Additional file 1:

Video S1. Ankle arthroscopy to debride tuberculous infection. (MP4 2170 kb)

Case 2

The right ankle of a 64-year-old male gradually became swollen and painful. The results of venous blood test for rheumatoid factor (RF), anti-cyclic citrullinated peptide (CCP) antibody, anti-keratin antibody (AKA), and HLA-B27 were all negative. The patient received treatment for rheumatoid arthritis and was given analgesic drugs orally; no hormone was taken orally. The curative effect was poor. After 6 months of treatment, the ankle joint pain and swelling were aggravated and claudication occurred. Venous blood test was performed again, and the results of T-SPOT.TB test and TB antibody were positive; chest radiograph showed pulmonary TB. Ankle arthrocentesis was conducted; the result of bacterial culture was negative and suspected TB for pathological examination. Quadruple anti-TB therapy (isoniazid, rifampicin, pyrazinamide, ethambutol) was given orally. After 3 weeks of treatment, the swelling of the right ankle joint was relieved. ESR was improved from 42 mm/h before treatment to 25 mm/h. Then ankle arthroscopy was performed. Under arthroscope, a small area of defect in the ankle cartilage was seen, but the cartilage remained stable without looseness; the ankle joint had a large amount of fibrous protein as well as hyperplasia and hyperemia of the synovial tissue. Samples were taken for TB culture and pathological examination, and then ankle debridement was performed. Postoperative pathological examination confirmed ankle TB. Anti-TB treatment was continued for 18 months. At the last follow-up, the symptoms of the ankle joint disappeared, the ESR was 8 mm/h, and the AOFAS score improved from 49 points before treatment to 94 (Fig. 2).
Fig. 2

a Preoperative right ankle swelling. b Preoperative radiograph suggesting no bone destruction in the ankle. c Ankle MRI before rheumatoid arthritis treatment, suggesting ankle effusion and mild bone edema of the talus. d Re-examination of MRI after rheumatoid arthritis treatment, suggesting increased edema of the talus and formation of joint cavity lesions. e Small area of cartilage damage under arthroscope. f Right ankle swelling improved 6 weeks postoperatively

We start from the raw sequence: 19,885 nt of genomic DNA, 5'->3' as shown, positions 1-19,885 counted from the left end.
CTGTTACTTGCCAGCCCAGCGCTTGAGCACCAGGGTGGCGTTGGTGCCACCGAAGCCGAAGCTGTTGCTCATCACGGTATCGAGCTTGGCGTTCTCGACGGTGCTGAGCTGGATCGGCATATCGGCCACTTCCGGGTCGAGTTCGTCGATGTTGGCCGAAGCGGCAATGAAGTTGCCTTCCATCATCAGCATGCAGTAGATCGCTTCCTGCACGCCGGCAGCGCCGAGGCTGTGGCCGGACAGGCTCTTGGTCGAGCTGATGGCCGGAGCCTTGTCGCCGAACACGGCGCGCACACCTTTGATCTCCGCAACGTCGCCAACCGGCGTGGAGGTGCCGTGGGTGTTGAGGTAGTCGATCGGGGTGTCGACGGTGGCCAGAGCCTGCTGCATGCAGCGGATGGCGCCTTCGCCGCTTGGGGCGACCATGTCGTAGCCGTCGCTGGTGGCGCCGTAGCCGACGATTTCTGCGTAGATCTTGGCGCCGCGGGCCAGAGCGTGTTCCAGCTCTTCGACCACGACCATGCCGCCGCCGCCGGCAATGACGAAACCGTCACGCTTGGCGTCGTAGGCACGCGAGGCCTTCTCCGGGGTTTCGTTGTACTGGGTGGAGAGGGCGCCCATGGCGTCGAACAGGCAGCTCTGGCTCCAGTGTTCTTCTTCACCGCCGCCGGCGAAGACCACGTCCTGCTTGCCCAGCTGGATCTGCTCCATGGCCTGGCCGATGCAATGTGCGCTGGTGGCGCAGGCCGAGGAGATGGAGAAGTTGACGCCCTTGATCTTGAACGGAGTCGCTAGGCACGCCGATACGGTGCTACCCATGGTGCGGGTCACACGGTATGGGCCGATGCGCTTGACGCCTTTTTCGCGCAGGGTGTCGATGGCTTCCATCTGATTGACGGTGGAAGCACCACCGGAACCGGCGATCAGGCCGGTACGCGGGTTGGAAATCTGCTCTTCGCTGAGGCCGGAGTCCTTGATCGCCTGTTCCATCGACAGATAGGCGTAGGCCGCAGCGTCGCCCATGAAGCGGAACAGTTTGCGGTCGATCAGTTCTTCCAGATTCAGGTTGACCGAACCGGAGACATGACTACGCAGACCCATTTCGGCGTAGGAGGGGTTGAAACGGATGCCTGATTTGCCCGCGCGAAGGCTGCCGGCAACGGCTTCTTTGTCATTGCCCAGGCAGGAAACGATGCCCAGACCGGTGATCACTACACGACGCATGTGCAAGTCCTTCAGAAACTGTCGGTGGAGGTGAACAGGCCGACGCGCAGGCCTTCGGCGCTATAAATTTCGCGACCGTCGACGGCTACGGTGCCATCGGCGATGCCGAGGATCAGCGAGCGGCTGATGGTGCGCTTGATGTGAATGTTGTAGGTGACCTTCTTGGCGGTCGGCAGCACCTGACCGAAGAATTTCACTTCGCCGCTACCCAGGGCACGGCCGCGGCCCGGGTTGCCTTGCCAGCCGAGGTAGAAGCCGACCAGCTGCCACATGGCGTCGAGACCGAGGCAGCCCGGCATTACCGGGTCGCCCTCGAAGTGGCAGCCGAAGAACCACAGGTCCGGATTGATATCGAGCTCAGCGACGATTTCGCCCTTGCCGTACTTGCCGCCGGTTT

Case 3

A male, 11 years old, suffered from pain in the left ankle joint after trauma and limitation of motion for 10 years, and the symptoms aggravated with claudication for 1 year. Physical examination showed swelling of the left ankle joint, extensive tenderness, normal skin temperature, and limited range of motion for ankle plantar flexion and dorsi flexion. Venous blood test showed no abnormalities in ESR, CRP, and blood routine. Radiograph and MRI suggested hyperplasia of synovial tissue in the articular cavity and epiphyseal injury of the distal tibia. Ankle arthrocentesis was conducted, and a small amount of turbid liquid was drained. No diagnosis of ankle TB was suggested. Preoperative diagnoses were (1) traumatic ankle synovitis and (2) epiphyseal injury of the left distal tibia. We initially planned to perform articular cavity debridement; however, when we conducted the surgery, we saw obvious hyperplasia of synovial tissue and the cartilage was obviously damaged; TB was highly suspected. Considering that the patient was still a child, ankle arthrodesis was not suitable in this case. Therefore, we only performed articular cavity debridement after obtaining the tissue sample for biopsy. Pathological examination confirmed ankle TB, and the result was also positive for TB-PCR. The patient was prevented from weight bearing for 6 weeks postoperatively; anti-TB treatment of rifampicin, isoniazid, and pyrazinamide were given orally; his nutrition was strengthened. Regular follow-ups were conducted. The swelling of the posterior malleolus was gradually relieved. After the reexamination at 6 months postoperatively, his anti-TB therapy was adjusted and only rifampicin and isoniazid were continued for maintenance treatment of 12 months. At the last follow-up at 5 years postoperatively, the patient’s left ankle swelling and pain disappeared, and the range of motion for ankle plantar flexion and dorsi flexion was basically normal. The AOFAS score improved from 57 points preoperatively to 97, with ESR 1 mm/h. Radiograph and MRI suggested that the ankle joint space was slightly narrow, the surface of tibiotalar joint was not smooth, and the lesion of synovial hyperplasia disappears. The patient was satisfied with the results (Fig. 3, Additional file 2: Video S2 and Additional file 3: Video S3).
Fig. 3